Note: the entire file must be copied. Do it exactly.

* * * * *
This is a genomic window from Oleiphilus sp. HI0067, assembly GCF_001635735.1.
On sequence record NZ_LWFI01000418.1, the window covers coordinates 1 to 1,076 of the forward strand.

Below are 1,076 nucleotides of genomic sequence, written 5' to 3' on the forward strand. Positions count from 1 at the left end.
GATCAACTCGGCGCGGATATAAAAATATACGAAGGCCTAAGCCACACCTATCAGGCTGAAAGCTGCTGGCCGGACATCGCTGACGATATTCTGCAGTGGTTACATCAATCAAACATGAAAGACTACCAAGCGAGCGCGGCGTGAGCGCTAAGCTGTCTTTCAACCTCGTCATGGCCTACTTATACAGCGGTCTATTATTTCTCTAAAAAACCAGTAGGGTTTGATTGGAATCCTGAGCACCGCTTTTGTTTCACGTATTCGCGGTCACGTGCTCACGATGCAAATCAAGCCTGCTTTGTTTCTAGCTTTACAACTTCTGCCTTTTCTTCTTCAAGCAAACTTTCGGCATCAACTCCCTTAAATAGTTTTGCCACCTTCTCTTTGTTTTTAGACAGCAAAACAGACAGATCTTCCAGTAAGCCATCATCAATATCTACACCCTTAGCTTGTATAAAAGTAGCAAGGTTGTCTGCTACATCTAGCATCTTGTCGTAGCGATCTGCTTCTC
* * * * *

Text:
This is a genomic window from Oleiphilus sp. HI0067, assembly GCF_001635735.1.
On sequence record NZ_LWFI01000418.1, the window covers coordinates 1 to 1,076 of the forward strand.

Below are 1,076 nucleotides of genomic sequence, written 5' to 3' on the forward strand. Positions count from 1 at the left end.
GATCAACTCGGCGCGGATATAAAAATATACGAAGGCCTAAGCCACACCTATCAGGCTGAAAGCTGCTGGCCGGACATCGCTGACGATATTCTGCAGTGGTTACATCAATCAAACATGAAAGACTACCAAGCGAGCGCGGCGTGAGCGCTAAGCTGTCTTTCAACCTCGTCATGGCCTACTTATACAGCGGTCTATTATTTCTCTAAAAAACCAGTAGGGTTTGATTGGAATCCTGAGCACCGCTTTTGTTTCACGTATTCGCGGTCACGTGCTCACGATGCAAATCAAGCCTGCTTTGTTTCTAGCTTTACAACTTCTGCCTTTTCTTCTTCAAGCAAACTTTCGGCATCAACTCCCTTAAATAGTTTTGCCACCTTCTCTTTGTTTTTAGACAGCAAAACAGACAGATCTTCCAGTAAGCCATCATCAATATCTACACCCTTAGCTTGTATAAAAGTAGCAAGGTTGTCTGCTACATCTAGCATCTTGTCGTAGCGATCTGCTTCTC